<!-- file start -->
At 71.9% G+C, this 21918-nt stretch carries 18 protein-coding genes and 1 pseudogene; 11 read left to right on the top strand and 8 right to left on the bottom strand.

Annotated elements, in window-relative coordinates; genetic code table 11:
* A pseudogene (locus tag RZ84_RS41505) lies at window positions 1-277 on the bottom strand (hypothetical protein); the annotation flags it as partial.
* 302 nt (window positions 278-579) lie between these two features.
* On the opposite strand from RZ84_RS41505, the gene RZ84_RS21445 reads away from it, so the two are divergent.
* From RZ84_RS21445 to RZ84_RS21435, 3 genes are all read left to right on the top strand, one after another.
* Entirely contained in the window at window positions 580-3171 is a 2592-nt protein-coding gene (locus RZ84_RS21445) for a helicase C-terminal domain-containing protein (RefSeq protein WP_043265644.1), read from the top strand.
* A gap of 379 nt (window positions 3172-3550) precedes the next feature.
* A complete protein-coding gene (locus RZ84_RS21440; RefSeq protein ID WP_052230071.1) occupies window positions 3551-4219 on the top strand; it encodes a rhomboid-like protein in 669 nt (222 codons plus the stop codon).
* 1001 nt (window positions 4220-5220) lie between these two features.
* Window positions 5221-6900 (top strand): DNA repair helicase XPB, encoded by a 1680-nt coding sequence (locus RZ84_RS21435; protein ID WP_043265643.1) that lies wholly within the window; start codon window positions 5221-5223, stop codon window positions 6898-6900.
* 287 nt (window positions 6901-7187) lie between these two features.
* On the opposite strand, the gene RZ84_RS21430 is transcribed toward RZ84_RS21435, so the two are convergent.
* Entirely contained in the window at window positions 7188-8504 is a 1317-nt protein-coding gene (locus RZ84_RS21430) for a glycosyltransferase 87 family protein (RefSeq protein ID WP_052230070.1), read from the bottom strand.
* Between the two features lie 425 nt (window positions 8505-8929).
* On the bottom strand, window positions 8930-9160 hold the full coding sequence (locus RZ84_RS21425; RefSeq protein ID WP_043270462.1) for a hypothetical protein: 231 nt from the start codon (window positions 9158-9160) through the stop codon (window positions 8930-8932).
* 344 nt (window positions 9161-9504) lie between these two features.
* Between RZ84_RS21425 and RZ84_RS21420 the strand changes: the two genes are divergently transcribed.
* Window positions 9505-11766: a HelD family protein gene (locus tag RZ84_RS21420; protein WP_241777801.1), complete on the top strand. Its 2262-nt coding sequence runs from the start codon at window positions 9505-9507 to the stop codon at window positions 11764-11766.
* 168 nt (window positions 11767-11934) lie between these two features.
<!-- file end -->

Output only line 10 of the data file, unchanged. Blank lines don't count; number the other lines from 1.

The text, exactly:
* 1001 nt (window positions 4220-5220) lie between these two features.